How To Repot A Peace Lily

Repotting a Peace Lily is vital to caring for this popular indoor plant. Over time, the plant’s roots can become root bound, meaning they have grown so tightly packed that they can’t retain water or absorb enough moisture or nutrients from the soil. This will allow the plant’s roots to grow and absorb water, promoting better water retention and plant health.

The repotting process can be intimidating, but it is a straightforward task. You’ll need a larger pot, fresh potting mix, and a sharp knife or pair of scissors to loosen the roots gently. Good drainage is essential, so ensure the new pot has drainage holes and add a layer of pebbles or a coffee filter to the bottom.

In our guide, we’ll provide step-by-step instructions on repot a Peace Lily, including when, how to prepare the plant, and how to transplant it into its new pot. You’ll find repotting Peace Lily straightforward when you follow the advice, tips, and tricks. You’ll also see how to transplant Peace Lily to give your friends and family as gifts. (Learn How Long To Keep Dog Off Grass After Seeding)

Repot A Peace Lily

How to Care for Peace Lilies

These plants, which belong to the Spathiphyllum genus and are related to monstera, philodendron, and pothos, are not true lilies. When repotting a Peace Lily, it is vital to consider its watering requirements. Overwatering can lead to root rot, while underwatering can cause the leaves to wilt and turn yellow. To avoid this, ensure the soil is dry before watering and use potting soil that drains well.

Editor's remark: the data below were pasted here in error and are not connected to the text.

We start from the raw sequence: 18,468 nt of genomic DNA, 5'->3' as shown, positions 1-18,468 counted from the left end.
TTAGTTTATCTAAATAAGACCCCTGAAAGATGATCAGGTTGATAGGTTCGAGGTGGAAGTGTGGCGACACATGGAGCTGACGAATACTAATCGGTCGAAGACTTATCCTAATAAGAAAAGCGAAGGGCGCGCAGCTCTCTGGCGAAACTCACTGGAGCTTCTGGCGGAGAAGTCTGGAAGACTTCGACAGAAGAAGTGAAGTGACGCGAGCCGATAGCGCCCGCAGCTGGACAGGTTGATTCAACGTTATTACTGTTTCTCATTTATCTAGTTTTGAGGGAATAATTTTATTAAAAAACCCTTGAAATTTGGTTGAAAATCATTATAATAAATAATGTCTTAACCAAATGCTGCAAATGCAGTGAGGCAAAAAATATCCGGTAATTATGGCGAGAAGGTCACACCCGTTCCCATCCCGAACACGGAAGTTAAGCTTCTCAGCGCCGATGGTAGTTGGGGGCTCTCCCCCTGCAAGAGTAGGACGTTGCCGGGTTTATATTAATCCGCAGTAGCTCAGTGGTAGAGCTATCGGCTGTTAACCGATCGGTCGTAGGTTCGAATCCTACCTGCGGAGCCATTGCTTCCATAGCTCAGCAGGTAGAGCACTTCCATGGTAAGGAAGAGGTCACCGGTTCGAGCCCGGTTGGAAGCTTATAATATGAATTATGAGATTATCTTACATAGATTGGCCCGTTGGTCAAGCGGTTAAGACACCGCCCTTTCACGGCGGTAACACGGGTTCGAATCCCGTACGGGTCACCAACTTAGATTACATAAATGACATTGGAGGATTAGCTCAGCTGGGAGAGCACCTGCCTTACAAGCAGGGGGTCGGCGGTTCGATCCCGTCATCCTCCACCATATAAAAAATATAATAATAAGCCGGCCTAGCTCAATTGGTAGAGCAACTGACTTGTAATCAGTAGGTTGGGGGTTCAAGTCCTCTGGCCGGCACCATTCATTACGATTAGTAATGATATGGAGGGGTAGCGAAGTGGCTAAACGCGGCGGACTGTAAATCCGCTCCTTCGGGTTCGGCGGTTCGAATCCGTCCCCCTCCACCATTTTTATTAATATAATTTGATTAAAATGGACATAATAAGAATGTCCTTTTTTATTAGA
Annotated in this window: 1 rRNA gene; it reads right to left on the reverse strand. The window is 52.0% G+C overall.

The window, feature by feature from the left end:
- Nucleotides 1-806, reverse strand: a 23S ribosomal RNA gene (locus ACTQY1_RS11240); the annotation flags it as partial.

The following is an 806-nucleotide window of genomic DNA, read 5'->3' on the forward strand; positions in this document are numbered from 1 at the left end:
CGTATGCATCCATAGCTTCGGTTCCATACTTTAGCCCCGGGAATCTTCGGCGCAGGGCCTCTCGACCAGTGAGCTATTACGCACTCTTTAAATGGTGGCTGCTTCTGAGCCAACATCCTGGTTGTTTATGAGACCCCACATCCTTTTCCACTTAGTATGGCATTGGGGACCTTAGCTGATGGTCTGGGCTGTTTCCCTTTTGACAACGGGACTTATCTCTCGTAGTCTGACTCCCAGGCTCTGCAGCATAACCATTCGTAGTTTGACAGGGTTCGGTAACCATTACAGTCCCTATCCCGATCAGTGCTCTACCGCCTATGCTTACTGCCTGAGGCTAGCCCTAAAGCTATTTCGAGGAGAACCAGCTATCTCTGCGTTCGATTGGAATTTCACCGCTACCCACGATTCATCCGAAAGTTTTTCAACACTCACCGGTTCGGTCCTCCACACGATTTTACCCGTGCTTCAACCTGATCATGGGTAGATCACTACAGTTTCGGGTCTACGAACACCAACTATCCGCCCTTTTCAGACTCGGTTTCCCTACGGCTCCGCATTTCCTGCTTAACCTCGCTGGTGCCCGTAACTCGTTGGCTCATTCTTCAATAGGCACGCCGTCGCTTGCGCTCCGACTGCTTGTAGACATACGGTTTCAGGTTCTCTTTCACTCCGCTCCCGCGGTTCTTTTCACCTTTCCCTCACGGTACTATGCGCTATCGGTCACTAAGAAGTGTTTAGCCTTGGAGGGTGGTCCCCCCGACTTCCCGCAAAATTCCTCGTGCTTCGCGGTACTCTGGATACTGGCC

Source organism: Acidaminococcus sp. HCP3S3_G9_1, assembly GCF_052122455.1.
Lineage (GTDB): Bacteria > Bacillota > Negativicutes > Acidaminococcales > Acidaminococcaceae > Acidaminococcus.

In terms of position, peace lilies prefer bright but indirect light. Direct sunlight can damage the leaves, while too little light can inhibit growth. Keeping them in a room with temperatures between 65-80°F and humidity levels around 50% is also essential.

Fertilizing requirements for peace lilies are minimal but still necessary for healthy growth. Use a balanced fertilizer every two months during the growing season (spring and summer) and reduce frequency during fall and winter when growth slows.

Your Peace Lily will thrive in its new potting soil with proper care!

Signs Your Peace Lily Needs Repotting:

  • Roots Growing from Drainage Holes: If you notice your plant is root-bound and spot roots growing from drainage holes or visible on the surface of your Peace Lily’s soil, it clearly indicates that it needs to be repotted.